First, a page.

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Join a Master Class with Dr. Sam Wass

It’s Harder to Concentrate: How to Support & Challenge 21st Century Learners

Full Day Seminar, May 2019  

Do you find children less able to concentrate than 10-15 years ago?  Are children finding it harder to manage their emotions? If you want to know why, then join us for this highly informative and engaging seminar with Dr Sam Wass, a developmental psychologist from Channel 4’s The Secret Life of 4- and 5-Year-Olds

During the seminar Sam present new research in neuroscience and psychology which has uncovered a wealth of valuable information about how children’s brains develop in ‘typical’ children and in children who have had especially hard early life experiences.  He will focus on two areas that are particularly important:  

  • concentration and how to nurture this;
  • managing their emotions, why and how to support this.

This offers a unique opportunity to be informed by new knowledge about 21st century children which can help us to change how we interact to support them and help their learning and overall development.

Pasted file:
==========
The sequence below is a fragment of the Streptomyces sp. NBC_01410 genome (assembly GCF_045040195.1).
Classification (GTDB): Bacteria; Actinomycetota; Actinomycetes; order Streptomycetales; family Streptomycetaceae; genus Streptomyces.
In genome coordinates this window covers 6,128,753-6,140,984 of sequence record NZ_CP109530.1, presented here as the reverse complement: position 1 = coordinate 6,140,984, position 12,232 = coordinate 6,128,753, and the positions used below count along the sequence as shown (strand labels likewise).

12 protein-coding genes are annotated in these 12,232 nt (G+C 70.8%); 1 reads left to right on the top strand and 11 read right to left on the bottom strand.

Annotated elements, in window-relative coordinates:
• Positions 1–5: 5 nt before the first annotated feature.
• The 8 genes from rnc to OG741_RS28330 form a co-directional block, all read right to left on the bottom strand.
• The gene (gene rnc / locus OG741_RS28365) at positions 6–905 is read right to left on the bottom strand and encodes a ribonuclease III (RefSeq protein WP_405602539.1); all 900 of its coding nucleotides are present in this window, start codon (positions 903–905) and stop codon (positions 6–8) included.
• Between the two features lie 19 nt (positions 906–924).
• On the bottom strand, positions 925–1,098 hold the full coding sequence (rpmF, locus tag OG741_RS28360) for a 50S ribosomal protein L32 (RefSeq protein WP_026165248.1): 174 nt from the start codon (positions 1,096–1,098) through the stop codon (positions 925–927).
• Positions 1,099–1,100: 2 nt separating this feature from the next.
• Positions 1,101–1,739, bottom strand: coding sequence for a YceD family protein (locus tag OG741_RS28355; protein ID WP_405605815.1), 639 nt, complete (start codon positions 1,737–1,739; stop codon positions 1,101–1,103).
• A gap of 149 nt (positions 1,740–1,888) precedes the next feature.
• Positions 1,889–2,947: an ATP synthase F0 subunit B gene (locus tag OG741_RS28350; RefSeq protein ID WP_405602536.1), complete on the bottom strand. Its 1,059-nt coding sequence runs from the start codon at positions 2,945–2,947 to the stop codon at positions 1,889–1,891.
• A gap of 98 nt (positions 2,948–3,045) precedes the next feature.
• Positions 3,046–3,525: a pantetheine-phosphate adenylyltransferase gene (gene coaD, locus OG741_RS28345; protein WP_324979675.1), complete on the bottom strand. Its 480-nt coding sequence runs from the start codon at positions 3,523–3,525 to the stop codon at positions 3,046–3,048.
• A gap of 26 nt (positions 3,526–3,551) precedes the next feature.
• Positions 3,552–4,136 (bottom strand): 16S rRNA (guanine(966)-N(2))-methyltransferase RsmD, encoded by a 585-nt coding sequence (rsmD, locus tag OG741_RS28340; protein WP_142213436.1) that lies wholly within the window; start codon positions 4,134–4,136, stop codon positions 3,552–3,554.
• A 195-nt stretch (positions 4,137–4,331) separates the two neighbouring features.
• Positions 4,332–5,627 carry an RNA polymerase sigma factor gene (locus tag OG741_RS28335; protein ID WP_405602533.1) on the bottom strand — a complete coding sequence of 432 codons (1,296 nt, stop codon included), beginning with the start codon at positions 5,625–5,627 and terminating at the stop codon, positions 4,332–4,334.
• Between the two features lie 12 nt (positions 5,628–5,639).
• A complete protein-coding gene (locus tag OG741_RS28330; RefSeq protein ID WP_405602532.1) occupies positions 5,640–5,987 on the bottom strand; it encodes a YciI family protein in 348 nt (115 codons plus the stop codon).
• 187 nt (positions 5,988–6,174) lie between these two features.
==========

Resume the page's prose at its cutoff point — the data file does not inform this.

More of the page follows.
Benefits

  • Gain new information about how 21st lifestyles are impacting on brain development
  • Develop a deeper understanding of how modern day issues affect children’s development
  • Explore how best to improve children’s ability to concentrate
  • Discuss how children manage emotions and how adults can support this

Venue / Dates
London Centre, Wednesday 8th May
Northern Centre, Friday 10th May

Time
9.30am – 3.30pm

Book now

Biography
Dr Sam Wass is perhaps best known as an on-screen scientist in the Channel 4 series The Secret Life of 4, 5 and 6 Year Olds. He studied Experimental Psychology at Oxford University and did his PhD at the Centre for Brain Cognitive Development in London. He was awarded a British Academy Postdoctoral Fellowship, based at the Medical Research Council Cognition and Brain Sciences Unit at Cambridge and is currently funded by an ESRC Future Research Leaders Fellowship, based at the University of East London.

Sam’s research use neuroimaging, heart rate recording, and behavioural testing to examine the different factors that cause and alleviate stress in children, why some children find it easier to concentrate than others do, and how these two things might be related.

He works with typical children as well as children growing up in low socio-economic status backgrounds in East London. He is also a collaboration projects in London, New York and Canada with clinical populations (children with Attention Deficit Disorder, Autism Spectrum Disorders and Rett Syndrome), funded by the Medical Research Council, NIHR and others.